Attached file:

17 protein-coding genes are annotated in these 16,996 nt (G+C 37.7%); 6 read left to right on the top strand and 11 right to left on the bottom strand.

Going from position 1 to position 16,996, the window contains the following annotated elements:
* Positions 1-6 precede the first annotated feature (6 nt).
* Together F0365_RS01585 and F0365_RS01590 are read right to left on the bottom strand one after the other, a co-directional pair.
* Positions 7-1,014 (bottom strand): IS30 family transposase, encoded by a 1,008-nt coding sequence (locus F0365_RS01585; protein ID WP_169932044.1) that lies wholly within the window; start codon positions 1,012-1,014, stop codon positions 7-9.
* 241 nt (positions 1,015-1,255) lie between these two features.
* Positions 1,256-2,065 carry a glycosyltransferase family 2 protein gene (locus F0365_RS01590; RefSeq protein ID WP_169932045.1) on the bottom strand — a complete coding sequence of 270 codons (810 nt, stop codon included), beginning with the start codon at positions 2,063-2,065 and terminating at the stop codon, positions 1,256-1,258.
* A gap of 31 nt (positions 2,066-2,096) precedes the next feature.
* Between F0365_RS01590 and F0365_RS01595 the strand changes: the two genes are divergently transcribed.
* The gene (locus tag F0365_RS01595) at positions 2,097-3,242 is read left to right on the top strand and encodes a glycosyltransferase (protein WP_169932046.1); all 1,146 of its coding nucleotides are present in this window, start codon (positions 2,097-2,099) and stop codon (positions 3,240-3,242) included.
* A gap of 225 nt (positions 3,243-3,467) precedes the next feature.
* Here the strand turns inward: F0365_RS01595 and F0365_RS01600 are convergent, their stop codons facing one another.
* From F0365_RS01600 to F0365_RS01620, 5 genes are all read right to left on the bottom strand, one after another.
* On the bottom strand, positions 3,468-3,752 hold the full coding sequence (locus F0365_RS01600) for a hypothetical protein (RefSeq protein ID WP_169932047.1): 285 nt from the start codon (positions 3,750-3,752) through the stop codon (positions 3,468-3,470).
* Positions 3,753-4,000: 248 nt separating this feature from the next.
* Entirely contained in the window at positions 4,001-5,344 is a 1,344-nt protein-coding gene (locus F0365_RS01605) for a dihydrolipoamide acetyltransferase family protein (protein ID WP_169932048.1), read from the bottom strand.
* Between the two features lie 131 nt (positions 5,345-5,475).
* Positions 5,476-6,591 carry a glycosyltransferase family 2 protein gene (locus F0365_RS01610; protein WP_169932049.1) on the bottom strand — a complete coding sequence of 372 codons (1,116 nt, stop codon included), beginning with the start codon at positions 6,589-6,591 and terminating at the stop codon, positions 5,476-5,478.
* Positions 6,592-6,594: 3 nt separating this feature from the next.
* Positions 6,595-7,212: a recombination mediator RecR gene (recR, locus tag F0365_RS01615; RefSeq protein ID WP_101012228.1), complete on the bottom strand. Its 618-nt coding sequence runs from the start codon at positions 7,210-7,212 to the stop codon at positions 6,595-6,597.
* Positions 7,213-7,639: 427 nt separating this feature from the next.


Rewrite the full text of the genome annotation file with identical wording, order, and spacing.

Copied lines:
17 protein-coding genes are annotated in these 16,996 nt (G+C 37.7%); 6 read left to right on the top strand and 11 right to left on the bottom strand.

Going from position 1 to position 16,996, the window contains the following annotated elements:
* Positions 1-6 precede the first annotated feature (6 nt).
* Together F0365_RS01585 and F0365_RS01590 are read right to left on the bottom strand one after the other, a co-directional pair.
* Positions 7-1,014 (bottom strand): IS30 family transposase, encoded by a 1,008-nt coding sequence (locus F0365_RS01585; protein ID WP_169932044.1) that lies wholly within the window; start codon positions 1,012-1,014, stop codon positions 7-9.
* 241 nt (positions 1,015-1,255) lie between these two features.
* Positions 1,256-2,065 carry a glycosyltransferase family 2 protein gene (locus F0365_RS01590; RefSeq protein ID WP_169932045.1) on the bottom strand — a complete coding sequence of 270 codons (810 nt, stop codon included), beginning with the start codon at positions 2,063-2,065 and terminating at the stop codon, positions 1,256-1,258.
* A gap of 31 nt (positions 2,066-2,096) precedes the next feature.
* Between F0365_RS01590 and F0365_RS01595 the strand changes: the two genes are divergently transcribed.
* The gene (locus tag F0365_RS01595) at positions 2,097-3,242 is read left to right on the top strand and encodes a glycosyltransferase (protein WP_169932046.1); all 1,146 of its coding nucleotides are present in this window, start codon (positions 2,097-2,099) and stop codon (positions 3,240-3,242) included.
* A gap of 225 nt (positions 3,243-3,467) precedes the next feature.
* Here the strand turns inward: F0365_RS01595 and F0365_RS01600 are convergent, their stop codons facing one another.
* From F0365_RS01600 to F0365_RS01620, 5 genes are all read right to left on the bottom strand, one after another.
* On the bottom strand, positions 3,468-3,752 hold the full coding sequence (locus F0365_RS01600) for a hypothetical protein (RefSeq protein ID WP_169932047.1): 285 nt from the start codon (positions 3,750-3,752) through the stop codon (positions 3,468-3,470).
* Positions 3,753-4,000: 248 nt separating this feature from the next.
* Entirely contained in the window at positions 4,001-5,344 is a 1,344-nt protein-coding gene (locus F0365_RS01605) for a dihydrolipoamide acetyltransferase family protein (protein ID WP_169932048.1), read from the bottom strand.
* Between the two features lie 131 nt (positions 5,345-5,475).
* Positions 5,476-6,591 carry a glycosyltransferase family 2 protein gene (locus F0365_RS01610; protein WP_169932049.1) on the bottom strand — a complete coding sequence of 372 codons (1,116 nt, stop codon included), beginning with the start codon at positions 6,589-6,591 and terminating at the stop codon, positions 5,476-5,478.
* Positions 6,592-6,594: 3 nt separating this feature from the next.
* Positions 6,595-7,212: a recombination mediator RecR gene (recR, locus tag F0365_RS01615; RefSeq protein ID WP_101012228.1), complete on the bottom strand. Its 618-nt coding sequence runs from the start codon at positions 7,210-7,212 to the stop codon at positions 6,595-6,597.
* Positions 7,213-7,639: 427 nt separating this feature from the next.